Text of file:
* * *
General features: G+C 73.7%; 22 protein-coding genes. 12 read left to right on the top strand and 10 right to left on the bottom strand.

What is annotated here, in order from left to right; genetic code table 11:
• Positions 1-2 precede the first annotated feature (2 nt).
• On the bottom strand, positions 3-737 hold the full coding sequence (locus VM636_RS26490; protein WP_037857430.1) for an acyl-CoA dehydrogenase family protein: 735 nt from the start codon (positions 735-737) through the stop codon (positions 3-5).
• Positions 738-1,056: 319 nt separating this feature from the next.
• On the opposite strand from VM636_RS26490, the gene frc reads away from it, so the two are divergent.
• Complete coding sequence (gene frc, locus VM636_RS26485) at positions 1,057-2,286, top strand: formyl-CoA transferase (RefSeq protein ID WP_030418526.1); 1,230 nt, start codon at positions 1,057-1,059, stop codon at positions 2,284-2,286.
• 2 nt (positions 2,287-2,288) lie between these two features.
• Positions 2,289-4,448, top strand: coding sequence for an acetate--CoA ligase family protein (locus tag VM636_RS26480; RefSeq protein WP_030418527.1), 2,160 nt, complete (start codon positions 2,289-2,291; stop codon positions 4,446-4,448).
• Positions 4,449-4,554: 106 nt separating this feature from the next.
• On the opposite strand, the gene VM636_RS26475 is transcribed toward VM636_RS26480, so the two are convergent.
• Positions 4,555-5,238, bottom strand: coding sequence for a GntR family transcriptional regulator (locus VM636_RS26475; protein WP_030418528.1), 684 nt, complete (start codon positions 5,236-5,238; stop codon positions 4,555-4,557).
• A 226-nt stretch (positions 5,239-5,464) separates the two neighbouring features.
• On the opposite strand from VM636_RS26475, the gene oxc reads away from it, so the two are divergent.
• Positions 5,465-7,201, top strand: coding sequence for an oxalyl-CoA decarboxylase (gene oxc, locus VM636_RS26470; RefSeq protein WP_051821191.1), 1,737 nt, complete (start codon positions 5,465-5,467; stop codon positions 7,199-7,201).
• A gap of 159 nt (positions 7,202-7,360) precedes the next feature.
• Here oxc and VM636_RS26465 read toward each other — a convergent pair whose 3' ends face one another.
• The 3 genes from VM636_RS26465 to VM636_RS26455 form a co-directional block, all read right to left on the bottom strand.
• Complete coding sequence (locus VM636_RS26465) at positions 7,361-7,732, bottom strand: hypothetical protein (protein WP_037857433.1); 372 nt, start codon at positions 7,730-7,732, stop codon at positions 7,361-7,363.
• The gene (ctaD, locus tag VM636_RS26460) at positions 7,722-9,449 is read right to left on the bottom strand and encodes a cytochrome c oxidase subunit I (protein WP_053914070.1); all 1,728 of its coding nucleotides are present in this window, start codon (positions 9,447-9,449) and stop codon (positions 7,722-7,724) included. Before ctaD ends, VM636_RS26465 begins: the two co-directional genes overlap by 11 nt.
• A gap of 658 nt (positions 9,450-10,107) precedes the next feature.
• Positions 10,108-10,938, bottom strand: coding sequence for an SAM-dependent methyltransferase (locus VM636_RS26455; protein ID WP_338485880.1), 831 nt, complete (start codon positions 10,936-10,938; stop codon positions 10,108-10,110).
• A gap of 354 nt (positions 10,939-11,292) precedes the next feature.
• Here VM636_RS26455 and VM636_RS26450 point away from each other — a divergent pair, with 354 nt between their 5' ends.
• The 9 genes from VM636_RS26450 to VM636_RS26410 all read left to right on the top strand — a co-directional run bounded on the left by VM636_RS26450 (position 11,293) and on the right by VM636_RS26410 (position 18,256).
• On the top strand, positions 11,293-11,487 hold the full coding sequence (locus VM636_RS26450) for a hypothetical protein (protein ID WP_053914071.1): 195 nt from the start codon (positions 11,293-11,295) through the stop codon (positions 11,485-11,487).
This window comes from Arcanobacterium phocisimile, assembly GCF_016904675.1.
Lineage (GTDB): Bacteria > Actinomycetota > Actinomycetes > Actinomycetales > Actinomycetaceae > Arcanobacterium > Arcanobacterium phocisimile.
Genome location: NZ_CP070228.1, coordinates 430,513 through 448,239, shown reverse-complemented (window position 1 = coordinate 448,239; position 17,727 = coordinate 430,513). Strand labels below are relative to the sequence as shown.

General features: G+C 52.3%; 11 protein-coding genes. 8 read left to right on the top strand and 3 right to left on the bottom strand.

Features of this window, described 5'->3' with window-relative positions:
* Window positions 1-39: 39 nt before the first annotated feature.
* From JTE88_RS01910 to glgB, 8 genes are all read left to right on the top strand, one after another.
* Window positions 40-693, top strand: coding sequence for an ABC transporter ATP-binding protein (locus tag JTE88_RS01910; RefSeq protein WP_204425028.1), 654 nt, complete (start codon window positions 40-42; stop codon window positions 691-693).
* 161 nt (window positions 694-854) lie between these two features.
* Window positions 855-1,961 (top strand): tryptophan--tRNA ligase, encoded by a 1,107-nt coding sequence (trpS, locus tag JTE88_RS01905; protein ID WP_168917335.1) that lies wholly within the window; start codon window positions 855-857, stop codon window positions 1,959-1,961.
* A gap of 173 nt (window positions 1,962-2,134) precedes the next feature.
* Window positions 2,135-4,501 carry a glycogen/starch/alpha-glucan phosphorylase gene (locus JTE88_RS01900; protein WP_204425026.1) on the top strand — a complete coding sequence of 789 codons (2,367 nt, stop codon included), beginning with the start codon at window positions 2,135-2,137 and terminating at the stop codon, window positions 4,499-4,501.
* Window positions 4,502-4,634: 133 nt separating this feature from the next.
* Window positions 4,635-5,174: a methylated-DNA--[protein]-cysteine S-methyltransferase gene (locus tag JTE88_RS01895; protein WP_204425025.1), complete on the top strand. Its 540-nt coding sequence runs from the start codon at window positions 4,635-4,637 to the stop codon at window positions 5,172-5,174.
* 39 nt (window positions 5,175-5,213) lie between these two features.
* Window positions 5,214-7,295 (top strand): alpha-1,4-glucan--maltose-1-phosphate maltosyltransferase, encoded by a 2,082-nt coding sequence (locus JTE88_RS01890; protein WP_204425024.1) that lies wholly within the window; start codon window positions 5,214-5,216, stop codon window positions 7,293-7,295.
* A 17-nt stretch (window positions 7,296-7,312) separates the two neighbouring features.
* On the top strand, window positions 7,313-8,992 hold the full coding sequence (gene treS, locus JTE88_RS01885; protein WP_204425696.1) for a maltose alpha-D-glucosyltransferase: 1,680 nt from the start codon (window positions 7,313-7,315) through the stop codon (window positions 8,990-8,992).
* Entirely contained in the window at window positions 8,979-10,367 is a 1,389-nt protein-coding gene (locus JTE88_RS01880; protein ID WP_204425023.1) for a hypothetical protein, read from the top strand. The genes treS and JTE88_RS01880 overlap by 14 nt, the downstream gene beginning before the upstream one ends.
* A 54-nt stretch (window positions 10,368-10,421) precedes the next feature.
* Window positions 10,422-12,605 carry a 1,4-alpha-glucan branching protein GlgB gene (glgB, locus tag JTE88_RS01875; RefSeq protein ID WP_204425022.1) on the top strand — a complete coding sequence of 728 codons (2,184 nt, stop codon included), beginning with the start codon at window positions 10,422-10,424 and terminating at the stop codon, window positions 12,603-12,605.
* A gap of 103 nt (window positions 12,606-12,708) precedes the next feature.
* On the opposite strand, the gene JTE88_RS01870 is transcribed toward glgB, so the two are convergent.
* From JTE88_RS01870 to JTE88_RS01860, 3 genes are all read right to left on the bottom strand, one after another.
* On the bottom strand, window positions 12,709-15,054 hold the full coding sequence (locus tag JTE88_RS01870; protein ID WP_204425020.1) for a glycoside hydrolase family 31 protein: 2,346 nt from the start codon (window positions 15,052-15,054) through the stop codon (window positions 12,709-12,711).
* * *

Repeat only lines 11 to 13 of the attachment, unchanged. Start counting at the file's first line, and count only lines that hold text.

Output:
• On the opposite strand, the gene VM636_RS26475 is transcribed toward VM636_RS26480, so the two are convergent.
• Positions 4,555-5,238, bottom strand: coding sequence for a GntR family transcriptional regulator (locus VM636_RS26475; protein WP_030418528.1), 684 nt, complete (start codon positions 5,236-5,238; stop codon positions 4,555-4,557).
• A 226-nt stretch (positions 5,239-5,464) separates the two neighbouring features.